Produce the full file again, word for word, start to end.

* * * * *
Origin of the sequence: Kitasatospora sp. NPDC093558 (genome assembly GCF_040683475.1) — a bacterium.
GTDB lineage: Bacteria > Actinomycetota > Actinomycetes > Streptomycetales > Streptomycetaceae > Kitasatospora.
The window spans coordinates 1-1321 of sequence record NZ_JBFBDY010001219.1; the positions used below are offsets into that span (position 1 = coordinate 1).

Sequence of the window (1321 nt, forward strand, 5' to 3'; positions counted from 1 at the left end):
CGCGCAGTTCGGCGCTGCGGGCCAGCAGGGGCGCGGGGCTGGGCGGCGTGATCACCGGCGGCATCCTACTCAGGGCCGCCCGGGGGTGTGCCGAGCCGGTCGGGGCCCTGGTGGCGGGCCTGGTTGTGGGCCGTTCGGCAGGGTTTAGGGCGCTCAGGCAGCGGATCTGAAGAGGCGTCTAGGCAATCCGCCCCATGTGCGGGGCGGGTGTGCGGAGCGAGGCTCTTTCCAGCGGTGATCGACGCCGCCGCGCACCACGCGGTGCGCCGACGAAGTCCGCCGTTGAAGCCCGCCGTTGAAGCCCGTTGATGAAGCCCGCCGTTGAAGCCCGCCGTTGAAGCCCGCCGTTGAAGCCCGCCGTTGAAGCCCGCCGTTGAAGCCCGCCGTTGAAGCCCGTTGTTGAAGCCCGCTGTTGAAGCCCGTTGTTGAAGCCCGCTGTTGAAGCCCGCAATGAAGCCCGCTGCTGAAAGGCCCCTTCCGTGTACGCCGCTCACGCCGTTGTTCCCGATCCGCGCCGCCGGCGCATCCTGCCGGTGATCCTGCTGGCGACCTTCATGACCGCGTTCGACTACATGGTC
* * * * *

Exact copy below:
Origin of the sequence: Kitasatospora sp. NPDC093558 (genome assembly GCF_040683475.1) — a bacterium.
GTDB lineage: Bacteria > Actinomycetota > Actinomycetes > Streptomycetales > Streptomycetaceae > Kitasatospora.
The window spans coordinates 1-1321 of sequence record NZ_JBFBDY010001219.1; the positions used below are offsets into that span (position 1 = coordinate 1).

Sequence of the window (1321 nt, forward strand, 5' to 3'; positions counted from 1 at the left end):
CGCGCAGTTCGGCGCTGCGGGCCAGCAGGGGCGCGGGGCTGGGCGGCGTGATCACCGGCGGCATCCTACTCAGGGCCGCCCGGGGGTGTGCCGAGCCGGTCGGGGCCCTGGTGGCGGGCCTGGTTGTGGGCCGTTCGGCAGGGTTTAGGGCGCTCAGGCAGCGGATCTGAAGAGGCGTCTAGGCAATCCGCCCCATGTGCGGGGCGGGTGTGCGGAGCGAGGCTCTTTCCAGCGGTGATCGACGCCGCCGCGCACCACGCGGTGCGCCGACGAAGTCCGCCGTTGAAGCCCGCCGTTGAAGCCCGTTGATGAAGCCCGCCGTTGAAGCCCGCCGTTGAAGCCCGCCGTTGAAGCCCGCCGTTGAAGCCCGCCGTTGAAGCCCGCCGTTGAAGCCCGTTGTTGAAGCCCGCTGTTGAAGCCCGTTGTTGAAGCCCGCTGTTGAAGCCCGCAATGAAGCCCGCTGCTGAAAGGCCCCTTCCGTGTACGCCGCTCACGCCGTTGTTCCCGATCCGCGCCGCCGGCGCATCCTGCCGGTGATCCTGCTGGCGACCTTCATGACCGCGTTCGACTACATGGTC